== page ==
Former Prime Minister Inder Kumar Gujral today passed away after suffering from an infection for which he was hospitalised. He was 92.
He may not have ever been a popular leader, often preferring a quiet corner in the rough tumble of Indian politics, but it was Gujral's diplomacy and ability to keep friends across political borders that helped him stay afloat in various posts and elevated him to the Prime Minister of the nation.
Born on 4 December, 1919 in Jhelum , Pakistan to parents who were part of the freedom struggle, it was hardly a surprise that Gujral took to politics early in life. He had a rich education, and with teachers like the poet Faiz among his teachers, Gujral was inculcated with a love for Urdu language and poetry that lasted his lifetime.
Not surprisingly he took to student politics, and initially was a member of the communist party. Gujral also was president of the Lahore Students Union, and like his parents, went to jail during the freedom struggle when he backed the Quit India movement.
Like many families his also moved to Delhi during Partition. After a stint in the New Delhi Municipal Corporation as Vice Chairman, he caught the eye of Indira Gandhi and became a minister of state and held various portfolios between 1967 and 1976. He held positions like Communications and Parliamentary Affairs, Information and Broadcasting, Housing and Planning.
During the Emergency, the usually diplomatic Gujral had a run in with Sanjay Gandhi over the coverage of the Emergency by newspapers at the time, a move that cost him his post of the Information and Broadcasting ministry. However, he stayed on in the Congress, not leaving despite the slight.
In the 1980s, he chose to leave the Congress for the Janata Dal and in 1989 even won from the Jalandhar parliamentary seat to the Lok Sabha, and became the Minister of External Affairs in VP Singh's government.
During his tenure he was sent to deal with the kidnappers of Rubaiya Sayeed, the daughter of the Union Home Affairs Mufti Mohammed Sayeed , which led to the release of five terror suspects for her safe return. He even had to represent India when Iraq invaded Kuwait in 1990 and his meeting with Iraqi dictator Saddam Hussein raised a few eyebrows.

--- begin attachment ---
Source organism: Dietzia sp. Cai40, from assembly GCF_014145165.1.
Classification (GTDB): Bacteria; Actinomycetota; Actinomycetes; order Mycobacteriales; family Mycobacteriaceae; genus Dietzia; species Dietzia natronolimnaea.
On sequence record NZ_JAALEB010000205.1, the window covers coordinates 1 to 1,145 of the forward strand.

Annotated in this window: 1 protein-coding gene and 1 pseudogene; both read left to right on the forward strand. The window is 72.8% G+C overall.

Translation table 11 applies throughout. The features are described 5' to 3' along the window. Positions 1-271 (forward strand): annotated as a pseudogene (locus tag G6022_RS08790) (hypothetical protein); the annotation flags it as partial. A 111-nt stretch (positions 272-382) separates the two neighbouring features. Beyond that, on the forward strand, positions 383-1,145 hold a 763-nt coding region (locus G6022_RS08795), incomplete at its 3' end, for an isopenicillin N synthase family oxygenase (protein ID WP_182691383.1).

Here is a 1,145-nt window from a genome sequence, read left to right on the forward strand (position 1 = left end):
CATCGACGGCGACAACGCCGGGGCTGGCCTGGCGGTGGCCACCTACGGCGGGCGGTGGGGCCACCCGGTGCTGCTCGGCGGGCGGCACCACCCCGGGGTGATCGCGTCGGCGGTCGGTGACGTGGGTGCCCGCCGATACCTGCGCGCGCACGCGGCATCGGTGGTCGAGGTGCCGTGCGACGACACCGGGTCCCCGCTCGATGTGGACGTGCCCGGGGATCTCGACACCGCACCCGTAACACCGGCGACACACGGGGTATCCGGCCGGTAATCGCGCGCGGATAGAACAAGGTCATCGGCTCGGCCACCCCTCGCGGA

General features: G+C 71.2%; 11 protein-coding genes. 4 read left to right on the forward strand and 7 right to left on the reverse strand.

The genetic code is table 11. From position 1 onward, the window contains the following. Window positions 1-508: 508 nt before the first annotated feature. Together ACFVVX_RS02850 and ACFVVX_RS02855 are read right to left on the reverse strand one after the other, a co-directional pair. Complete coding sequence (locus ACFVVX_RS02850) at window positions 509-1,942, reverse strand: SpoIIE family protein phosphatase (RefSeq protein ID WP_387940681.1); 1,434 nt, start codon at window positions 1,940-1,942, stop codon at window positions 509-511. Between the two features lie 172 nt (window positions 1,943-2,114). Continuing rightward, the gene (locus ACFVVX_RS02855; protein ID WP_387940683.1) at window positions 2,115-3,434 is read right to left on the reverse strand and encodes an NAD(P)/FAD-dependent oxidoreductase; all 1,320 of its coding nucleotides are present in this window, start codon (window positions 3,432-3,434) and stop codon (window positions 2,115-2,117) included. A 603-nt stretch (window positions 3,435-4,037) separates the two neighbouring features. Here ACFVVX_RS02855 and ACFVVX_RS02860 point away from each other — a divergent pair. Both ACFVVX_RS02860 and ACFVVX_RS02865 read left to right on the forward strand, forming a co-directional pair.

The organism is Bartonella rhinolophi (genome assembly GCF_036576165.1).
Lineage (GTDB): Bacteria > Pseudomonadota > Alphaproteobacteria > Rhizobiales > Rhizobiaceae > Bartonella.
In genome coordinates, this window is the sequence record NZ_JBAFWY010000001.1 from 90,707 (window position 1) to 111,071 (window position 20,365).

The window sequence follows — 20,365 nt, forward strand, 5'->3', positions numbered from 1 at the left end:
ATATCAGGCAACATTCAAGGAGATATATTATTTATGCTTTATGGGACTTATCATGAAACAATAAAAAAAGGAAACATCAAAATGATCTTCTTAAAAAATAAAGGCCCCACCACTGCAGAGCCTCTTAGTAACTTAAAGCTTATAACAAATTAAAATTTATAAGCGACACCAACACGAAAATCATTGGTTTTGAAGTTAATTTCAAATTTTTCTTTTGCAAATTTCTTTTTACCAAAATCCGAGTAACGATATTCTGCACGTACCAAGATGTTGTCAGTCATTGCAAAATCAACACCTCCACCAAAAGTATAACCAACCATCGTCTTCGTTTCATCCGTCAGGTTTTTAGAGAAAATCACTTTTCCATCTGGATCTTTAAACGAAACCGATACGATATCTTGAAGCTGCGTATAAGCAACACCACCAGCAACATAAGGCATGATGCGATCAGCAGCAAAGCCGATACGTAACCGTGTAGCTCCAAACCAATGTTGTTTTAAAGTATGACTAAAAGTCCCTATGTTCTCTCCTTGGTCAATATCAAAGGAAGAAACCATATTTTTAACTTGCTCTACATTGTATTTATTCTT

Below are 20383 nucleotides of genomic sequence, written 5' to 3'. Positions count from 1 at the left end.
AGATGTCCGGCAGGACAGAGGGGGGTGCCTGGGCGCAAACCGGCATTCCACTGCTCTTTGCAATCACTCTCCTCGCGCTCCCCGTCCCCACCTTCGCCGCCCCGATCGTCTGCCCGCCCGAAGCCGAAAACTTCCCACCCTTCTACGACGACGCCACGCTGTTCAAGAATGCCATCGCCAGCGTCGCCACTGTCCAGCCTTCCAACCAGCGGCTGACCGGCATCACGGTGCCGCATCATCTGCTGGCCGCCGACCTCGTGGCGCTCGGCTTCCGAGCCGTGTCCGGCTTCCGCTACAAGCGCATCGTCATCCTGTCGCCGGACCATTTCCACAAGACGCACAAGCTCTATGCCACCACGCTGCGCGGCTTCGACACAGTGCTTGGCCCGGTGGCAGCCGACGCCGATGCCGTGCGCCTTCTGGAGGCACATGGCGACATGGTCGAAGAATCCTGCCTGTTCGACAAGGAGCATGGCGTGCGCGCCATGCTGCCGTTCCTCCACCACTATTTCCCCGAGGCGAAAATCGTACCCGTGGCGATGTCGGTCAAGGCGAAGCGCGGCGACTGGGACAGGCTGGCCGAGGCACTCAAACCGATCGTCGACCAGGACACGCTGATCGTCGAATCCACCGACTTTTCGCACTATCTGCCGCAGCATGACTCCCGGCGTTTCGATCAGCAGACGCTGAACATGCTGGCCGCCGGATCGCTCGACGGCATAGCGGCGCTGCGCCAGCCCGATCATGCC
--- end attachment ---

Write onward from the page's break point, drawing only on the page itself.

When the United Front, a coalition of many regional parties including the Janata Dal, won the 1996 elections to come to power, Gujral found himself in familiar territory when he was made by the External Affairs Minister by HD Deve Gowda. However, a fall out between the Congress, which was supporting the government from outside at the time, resulted in Gujral becoming the 12th Prime Minister of India.
Not a man to leap into controversies and normally adept at dodging them by not doing anything, Gujral in his year long tenure managed to embroil his government in a few before he had to step down.
Janata Dal president and then Bihar Chief Minister Lalu Prasad Yadav faced allegations of siphoning off crores in the Fodder scam. Gujral and his government did nothing barring transfer the CBI director who had discovered the scam.
When MLAs in the Uttar Pradesh chose to throw mikes during a no-confidence vote against the BJP government in October 1997, Gujral's government recommended President's rule in the state, a recommendation that was instantly returned by the then president KR Narayanan and struck down by the state's high court.
Gujral's forte remained foreign affairs throughout his tenure and he even came up with the 'Gujral Doctrine' on how India should deal with her neighbours,that reaped dividends for India.
And then in 1997 the axe fell when the United Front government refused to kick out the DMK from the alliance after the Jain Commission, which probed the assassination of former Prime Minister Rajiv Gandhi, found that the party had backed the now destroyed Sri Lankan insurgency group LTTE. The Congress demanded the report be tabled and the DMK be shown the door, Gujral and the United Front refused, and the rug was pulled out from under them by Congress president Sitaram Kesri.
After his tenure as Prime Minister, Gujral remained in politics but stayed on the sidelines, occasionally criticising the BJP government and opposing President's rule in Bihar. He was even offered a Congress ticket by the party, but he preferred to stay on in the Janata Dal, choosing the propriety of not switching parties given he had served as a prime minister in the past.
However, he never stopped backing better relations between India and Pakistan . He backed it while he was Prime Minister and even when the BJP, who he never cared much for, made overtures to improve relations. An eloquent speaker and a man of words, Gujral recited poems to Pakistani diplomats he ran into and writing couplets in his spare time.
He gradually faded away from public life, preferring to be involved in other causes and shunning the public eye.
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